Solving the Odd Perfect Number Problem: Some Old and New Approaches
Abstract
A perfect number is a positive integer $N$ such that the sum of all the positive divisors of $N$ equals $2N$, denoted by $\sigma(N) = 2N$. The question of the existence of odd perfect numbers (OPNs) is one of the longest unsolved problems of number theory. This thesis presents some of the old as well as new approaches to solving the OPN Problem. In particular, a conjecture predicting an injective and surjective mapping $X = \sigma(p^k)/p^k, Y = \sigma(m^2)/m^2$ between OPNs $N = {p^k}{m^2}$ (with Euler factor $p^k$) and rational points on the hyperbolic arc $XY = 2$ with $1 < X < 1.25 < 1.6 < Y < 2$ and $2.85 < X + Y < 3$, is disproved. Various results on the abundancy index and solitary numbers are used in the disproof. Numerical evidence against the said conjecture will likewise be discussed. We will show that if an OPN $N$ has the form above, then $p^k < (2/3){m^2}$ follows from \cite{D10}. We will also attempt to prove a conjectured improvement of this last result to $p^k < m$ by observing that $\sigma(p^k)/m \neq 1$ and $\sigma(p^k)/m \neq \sigma(m)/p^k$ in all cases. Lastly, we also prove the following generalization: If $N = \displaystyle\prod_{i=1}^r {{p_i}^{{\alpha}_i}}$ is the canonical factorization of an OPN $N$, then $$\sigma({p_i}^{{\alpha}_i}) \leq (2/3){\frac{N}{{p_i}^{{\alpha}_i}}}$$ for all $i$. This gives rise to the inequality $$N^{2  r} \leq (1/3)(2/3)^{r  1}$$ which is true for all $r$, where $r = \omega(N)$ is the number of distinct prime factors of $N$.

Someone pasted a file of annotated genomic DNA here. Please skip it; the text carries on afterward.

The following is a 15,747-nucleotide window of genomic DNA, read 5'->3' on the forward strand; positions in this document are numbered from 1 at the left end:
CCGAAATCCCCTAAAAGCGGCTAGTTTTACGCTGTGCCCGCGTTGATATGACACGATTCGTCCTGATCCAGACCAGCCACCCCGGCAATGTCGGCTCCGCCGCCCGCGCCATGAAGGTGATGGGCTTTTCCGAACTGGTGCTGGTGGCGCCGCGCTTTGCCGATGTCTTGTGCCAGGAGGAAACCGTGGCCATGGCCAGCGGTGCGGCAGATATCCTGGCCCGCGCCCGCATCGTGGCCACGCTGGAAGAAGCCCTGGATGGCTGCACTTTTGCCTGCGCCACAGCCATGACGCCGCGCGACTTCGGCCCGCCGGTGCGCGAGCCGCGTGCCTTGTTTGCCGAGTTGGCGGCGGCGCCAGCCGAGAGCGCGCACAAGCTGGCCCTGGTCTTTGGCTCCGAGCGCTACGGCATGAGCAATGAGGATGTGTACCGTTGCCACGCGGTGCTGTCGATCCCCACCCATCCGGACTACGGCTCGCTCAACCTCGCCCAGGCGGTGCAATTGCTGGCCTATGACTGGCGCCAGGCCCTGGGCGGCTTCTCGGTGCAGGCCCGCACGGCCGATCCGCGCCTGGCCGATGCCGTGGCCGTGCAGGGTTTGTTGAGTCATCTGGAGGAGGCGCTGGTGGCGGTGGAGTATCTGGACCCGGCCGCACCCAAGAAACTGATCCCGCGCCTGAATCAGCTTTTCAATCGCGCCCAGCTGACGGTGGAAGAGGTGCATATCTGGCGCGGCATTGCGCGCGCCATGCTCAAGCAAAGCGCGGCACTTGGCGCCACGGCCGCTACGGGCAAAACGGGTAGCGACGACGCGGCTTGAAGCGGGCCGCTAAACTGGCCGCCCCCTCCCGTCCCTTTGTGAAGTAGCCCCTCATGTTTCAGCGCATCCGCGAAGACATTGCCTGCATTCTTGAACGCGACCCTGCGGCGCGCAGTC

Publication:

arXiv eprints
 Pub Date:
 April 2012
 arXiv:
 arXiv:1204.1450
 Bibcode:
 2012arXiv1204.1450D
 Keywords:

 Mathematics  Number Theory;
 11A05 (Primary) 11J25;
 11J99 (Secondary)
 EPrint:
 134 pages